Maybe, but scammers typically attack the most high value targets with the least amount of effort required on their part. This value proposition skews scammers heavily in favor of other platforms in today’s market. For instance, the adage that thieves want to “steal A car, not YOUR car” certainly applies here. Scammers can buy attack software suites for other platforms, I don’t know of any specifically targeted at BB 10, do you? If so, there are numerically far more for other target platforms.
Will some shady state-sponsored group this new mobile platform? That’s difficult to say, but again, the mobile ecosystem is much more widely studied for other platforms than the BB 10, so it seems likely you’d be at least slightly safer.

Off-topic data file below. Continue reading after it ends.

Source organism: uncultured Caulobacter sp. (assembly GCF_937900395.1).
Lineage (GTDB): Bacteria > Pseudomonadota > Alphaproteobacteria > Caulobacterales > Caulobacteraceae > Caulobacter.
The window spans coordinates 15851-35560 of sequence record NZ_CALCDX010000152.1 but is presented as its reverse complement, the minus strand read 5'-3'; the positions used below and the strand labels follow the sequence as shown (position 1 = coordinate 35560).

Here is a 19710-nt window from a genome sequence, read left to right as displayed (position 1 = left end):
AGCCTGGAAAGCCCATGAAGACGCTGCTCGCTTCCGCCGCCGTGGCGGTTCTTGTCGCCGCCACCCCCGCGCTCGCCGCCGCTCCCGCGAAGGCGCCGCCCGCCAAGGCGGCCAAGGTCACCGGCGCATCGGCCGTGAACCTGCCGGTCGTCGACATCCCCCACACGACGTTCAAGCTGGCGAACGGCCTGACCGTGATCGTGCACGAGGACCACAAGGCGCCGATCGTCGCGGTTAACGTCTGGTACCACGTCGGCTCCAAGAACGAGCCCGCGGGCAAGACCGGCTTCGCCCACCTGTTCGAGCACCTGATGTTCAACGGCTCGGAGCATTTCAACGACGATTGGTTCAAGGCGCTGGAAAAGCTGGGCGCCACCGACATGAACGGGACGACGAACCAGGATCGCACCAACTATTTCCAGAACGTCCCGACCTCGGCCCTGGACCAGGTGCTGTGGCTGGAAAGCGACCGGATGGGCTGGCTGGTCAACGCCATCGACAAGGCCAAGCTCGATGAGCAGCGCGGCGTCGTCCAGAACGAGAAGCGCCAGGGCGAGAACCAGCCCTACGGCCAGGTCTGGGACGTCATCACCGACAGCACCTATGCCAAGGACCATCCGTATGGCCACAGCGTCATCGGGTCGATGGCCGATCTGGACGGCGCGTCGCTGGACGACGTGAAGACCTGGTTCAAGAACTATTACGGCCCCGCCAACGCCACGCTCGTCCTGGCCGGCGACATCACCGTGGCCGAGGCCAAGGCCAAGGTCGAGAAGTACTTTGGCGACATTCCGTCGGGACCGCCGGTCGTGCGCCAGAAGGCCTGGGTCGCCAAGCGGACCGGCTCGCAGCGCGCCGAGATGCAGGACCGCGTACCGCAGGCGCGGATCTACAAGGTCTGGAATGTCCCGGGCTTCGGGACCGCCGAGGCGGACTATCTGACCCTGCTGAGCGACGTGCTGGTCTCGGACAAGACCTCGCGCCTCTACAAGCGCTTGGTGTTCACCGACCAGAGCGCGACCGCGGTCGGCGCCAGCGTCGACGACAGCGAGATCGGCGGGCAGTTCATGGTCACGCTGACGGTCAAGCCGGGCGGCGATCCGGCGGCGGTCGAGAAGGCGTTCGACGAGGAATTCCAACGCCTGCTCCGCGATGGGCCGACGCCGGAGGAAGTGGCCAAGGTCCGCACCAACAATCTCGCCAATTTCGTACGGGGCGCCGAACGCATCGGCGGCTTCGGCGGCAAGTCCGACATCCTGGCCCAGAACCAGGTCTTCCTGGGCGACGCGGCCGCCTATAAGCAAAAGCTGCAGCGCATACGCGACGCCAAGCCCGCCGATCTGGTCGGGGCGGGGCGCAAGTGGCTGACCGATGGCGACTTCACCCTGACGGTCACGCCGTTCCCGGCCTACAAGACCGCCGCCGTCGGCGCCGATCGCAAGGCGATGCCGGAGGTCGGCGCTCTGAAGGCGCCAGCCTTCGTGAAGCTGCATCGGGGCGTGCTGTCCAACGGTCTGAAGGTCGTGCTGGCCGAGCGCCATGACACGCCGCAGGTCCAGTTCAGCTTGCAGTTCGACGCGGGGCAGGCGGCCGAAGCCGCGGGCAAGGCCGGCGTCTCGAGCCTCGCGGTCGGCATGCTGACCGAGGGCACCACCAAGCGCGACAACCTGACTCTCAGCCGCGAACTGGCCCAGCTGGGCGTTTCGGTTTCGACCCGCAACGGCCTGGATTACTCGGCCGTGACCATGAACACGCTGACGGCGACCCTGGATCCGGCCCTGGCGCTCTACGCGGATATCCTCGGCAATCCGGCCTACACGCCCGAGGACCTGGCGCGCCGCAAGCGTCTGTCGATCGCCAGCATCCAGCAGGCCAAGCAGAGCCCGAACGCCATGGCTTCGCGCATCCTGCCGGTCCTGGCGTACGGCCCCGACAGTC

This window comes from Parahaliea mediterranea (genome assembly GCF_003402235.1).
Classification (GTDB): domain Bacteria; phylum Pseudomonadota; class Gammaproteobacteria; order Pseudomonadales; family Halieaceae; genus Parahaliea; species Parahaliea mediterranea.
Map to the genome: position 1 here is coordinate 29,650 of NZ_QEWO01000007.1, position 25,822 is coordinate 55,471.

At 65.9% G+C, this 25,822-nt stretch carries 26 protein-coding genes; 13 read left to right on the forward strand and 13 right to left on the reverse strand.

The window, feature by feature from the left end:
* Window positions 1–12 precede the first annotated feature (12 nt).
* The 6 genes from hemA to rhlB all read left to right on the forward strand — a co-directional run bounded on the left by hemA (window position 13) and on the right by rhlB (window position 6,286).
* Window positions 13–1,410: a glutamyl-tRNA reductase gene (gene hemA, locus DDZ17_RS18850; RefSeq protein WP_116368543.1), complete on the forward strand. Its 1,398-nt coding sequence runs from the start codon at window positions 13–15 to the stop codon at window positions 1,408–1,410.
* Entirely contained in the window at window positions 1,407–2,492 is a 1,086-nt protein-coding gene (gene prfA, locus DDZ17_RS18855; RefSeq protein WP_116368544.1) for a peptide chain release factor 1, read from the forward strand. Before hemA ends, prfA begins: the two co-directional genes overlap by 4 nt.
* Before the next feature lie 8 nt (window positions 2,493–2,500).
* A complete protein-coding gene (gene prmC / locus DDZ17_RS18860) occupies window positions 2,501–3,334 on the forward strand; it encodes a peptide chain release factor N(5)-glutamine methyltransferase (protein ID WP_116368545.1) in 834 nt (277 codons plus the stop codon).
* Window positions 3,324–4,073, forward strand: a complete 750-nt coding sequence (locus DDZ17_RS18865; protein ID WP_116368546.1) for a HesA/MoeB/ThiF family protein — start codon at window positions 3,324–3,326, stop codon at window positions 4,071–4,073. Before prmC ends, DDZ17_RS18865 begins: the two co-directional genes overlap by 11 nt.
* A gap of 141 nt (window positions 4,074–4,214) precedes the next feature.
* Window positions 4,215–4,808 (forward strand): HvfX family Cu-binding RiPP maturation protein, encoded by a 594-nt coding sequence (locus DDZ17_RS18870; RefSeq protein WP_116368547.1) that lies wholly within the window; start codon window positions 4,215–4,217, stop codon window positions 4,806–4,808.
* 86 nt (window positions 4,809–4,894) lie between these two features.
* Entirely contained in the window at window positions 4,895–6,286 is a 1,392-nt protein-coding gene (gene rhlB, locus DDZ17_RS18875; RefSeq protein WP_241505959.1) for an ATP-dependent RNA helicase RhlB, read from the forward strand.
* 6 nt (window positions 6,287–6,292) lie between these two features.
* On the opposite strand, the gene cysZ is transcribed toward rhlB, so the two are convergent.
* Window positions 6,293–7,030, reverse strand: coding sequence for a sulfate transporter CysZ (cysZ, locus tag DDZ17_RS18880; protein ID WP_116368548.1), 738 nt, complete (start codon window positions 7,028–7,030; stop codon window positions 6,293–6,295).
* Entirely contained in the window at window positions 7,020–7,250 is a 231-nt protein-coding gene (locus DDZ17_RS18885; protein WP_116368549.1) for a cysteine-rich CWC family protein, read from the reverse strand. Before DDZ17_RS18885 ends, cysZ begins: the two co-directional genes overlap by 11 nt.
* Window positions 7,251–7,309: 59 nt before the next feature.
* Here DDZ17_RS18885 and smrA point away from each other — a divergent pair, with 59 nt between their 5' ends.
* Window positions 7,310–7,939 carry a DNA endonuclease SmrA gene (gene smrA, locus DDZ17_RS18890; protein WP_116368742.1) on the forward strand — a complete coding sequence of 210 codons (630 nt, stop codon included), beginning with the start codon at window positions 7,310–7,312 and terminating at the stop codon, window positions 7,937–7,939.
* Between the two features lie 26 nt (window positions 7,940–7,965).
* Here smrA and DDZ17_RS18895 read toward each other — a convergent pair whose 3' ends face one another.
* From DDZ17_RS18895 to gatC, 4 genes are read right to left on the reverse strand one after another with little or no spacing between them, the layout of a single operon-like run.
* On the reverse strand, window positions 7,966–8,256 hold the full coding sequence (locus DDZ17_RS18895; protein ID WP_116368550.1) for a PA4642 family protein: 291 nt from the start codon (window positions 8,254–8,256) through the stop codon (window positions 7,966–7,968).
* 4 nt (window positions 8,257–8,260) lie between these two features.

While there are a myriad of external (and internal factors) that may control the trajectory of the BB 10 operating system and its handsets’ future adoption, the security stance seems like a good start. While the winds of the market forces will blow where they may, it’s good to know a company like this had the foresight to revamp the whole stack in a thoughtful, security-focused way, and the guts to go for it. Now it’s your turn to decide. Leave us a comment with your thoughts.
Author Cameron Camp, ESET